By default Hg will not warn you about the files created, but not yet added. This can result in a situation where you have created a commit, but that commit does not include newly created files. Everything seems fine, but the push is incomplete.... and you transfer to a new machine and you're missing files, or your colleagues are confused. This happened to me a couple of times, so I looked for ways to avoid it in the future. Admittedly, it's not hard to check for status every time before a commit, but you can still forget it sometimes. I usually dealt with this with an
com --amend option after realizing I forgot to
hg add, but there is a saying "if something bothers you more then 3 times within a week, make sure to fix it." So, here's how.
Mercurial (Hg) is a powerful and sleek distributed version control system. It's quick and gives you the ability to do anything you'd ever want with source control. I have yet to come across a feature from the competing DVCS that you cannot do in Hg, and easier and quicker. It is an extendible platform; because it provides a base command set while more advanced commands have to be explicitly enabled. It is made to be user friendly, and makes sure you know what you're doing. Some user-made extensions can even be downloaded online and can become a part of your standard workflow. With that said, which extensions to choose and where to use them becomes a user's preference. Over the years, it seems Hg has integrated a large part of best extensions into the core distribution and all you have to do is enable them. The installation of other extensions is really simple; you just place a Python file somewhere and point to it in a config file.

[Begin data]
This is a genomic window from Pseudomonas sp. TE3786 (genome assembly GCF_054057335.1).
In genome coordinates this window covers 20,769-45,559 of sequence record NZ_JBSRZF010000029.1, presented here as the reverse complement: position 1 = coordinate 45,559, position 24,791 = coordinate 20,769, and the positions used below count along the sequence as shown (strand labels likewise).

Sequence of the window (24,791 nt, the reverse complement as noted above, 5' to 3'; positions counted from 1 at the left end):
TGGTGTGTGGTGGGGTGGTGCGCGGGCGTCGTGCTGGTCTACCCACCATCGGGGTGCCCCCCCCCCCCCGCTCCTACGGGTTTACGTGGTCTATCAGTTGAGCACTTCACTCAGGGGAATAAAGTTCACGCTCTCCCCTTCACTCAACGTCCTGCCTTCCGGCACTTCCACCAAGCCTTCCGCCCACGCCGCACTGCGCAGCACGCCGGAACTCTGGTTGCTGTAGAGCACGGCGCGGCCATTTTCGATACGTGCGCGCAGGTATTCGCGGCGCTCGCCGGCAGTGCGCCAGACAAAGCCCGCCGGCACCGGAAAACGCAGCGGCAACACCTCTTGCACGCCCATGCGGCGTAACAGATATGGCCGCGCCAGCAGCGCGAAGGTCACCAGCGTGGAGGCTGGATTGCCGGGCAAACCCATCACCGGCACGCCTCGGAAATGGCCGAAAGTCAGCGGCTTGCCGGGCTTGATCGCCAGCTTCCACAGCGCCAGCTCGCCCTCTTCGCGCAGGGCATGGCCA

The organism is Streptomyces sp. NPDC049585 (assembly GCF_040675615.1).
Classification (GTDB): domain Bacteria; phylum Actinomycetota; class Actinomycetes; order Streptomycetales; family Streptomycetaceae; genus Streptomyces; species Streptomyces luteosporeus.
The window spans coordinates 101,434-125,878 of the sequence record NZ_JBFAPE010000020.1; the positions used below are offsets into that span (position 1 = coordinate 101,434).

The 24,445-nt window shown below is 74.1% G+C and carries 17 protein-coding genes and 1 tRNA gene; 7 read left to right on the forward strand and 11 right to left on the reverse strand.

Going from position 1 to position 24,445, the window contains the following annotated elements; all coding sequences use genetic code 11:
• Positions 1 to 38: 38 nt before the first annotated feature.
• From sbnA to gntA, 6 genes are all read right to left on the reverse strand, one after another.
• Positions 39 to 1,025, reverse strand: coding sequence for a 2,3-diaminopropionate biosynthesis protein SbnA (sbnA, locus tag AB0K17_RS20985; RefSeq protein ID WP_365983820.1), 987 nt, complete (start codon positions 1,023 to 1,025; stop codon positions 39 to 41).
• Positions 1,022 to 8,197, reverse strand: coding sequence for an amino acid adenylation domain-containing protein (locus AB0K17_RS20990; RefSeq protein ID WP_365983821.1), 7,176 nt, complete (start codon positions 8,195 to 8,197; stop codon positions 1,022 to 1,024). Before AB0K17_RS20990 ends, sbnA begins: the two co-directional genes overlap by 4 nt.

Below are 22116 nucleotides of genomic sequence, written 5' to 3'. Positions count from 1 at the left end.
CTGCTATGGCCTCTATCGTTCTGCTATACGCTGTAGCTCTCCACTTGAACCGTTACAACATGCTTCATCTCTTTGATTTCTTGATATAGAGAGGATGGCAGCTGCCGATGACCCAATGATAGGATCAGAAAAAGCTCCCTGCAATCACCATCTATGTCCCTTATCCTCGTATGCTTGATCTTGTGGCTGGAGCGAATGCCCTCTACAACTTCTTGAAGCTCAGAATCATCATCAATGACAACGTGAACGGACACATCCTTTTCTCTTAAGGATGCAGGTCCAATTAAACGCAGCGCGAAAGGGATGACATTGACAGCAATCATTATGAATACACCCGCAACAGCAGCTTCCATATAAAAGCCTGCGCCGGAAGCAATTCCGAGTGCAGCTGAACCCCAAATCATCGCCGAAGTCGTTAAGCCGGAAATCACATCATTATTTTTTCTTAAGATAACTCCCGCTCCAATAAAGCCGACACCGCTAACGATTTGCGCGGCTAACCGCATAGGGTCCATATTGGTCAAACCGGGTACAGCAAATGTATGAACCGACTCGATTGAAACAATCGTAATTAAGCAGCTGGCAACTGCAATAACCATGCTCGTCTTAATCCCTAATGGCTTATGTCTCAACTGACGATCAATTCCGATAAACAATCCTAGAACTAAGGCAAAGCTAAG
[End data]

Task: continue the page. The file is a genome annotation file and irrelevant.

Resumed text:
RhodeCode is one of the most popular options for hosting your own Mercurial repositories. It installs on Windows and Linux; works with hg, git and svn; offers an automated setup (even under Linux) and allows you to easily manage users and permissions without messing with configuration files and proxy scripts for Hg. Don't get me wrong, Bitbucket is great, but it allows only for 1GB storage (after that they will send you an email daily, and will cap out at 2GB). Since my last project - which was very simple - turned to be around 7GB heavy, I had a serious thought about self-hosting. RhodeCode is free for up to 25 developers which is more then fine in my case.
Today's article is going to be about a complicated topic that often gets overlooked in Game Development: Source Control. We will focus on my favorite tools: Unity Engine, Mercurial (Distributed Version Control System), SourceTree (as GUI for Mercurial) and CodeCompare (as external tool to merge files). Some of these combinations are not really well documented, so rather than rehashing documentation on my blog I will post my solution which I believe is optimal and unique.
It's no secret I'm a fan of Mercurial source control system, I use it in my Programming and Game Development projects. However, it is important to know what it is, and what it is not; there seems to be a bit of confusion about its relationship with Large files.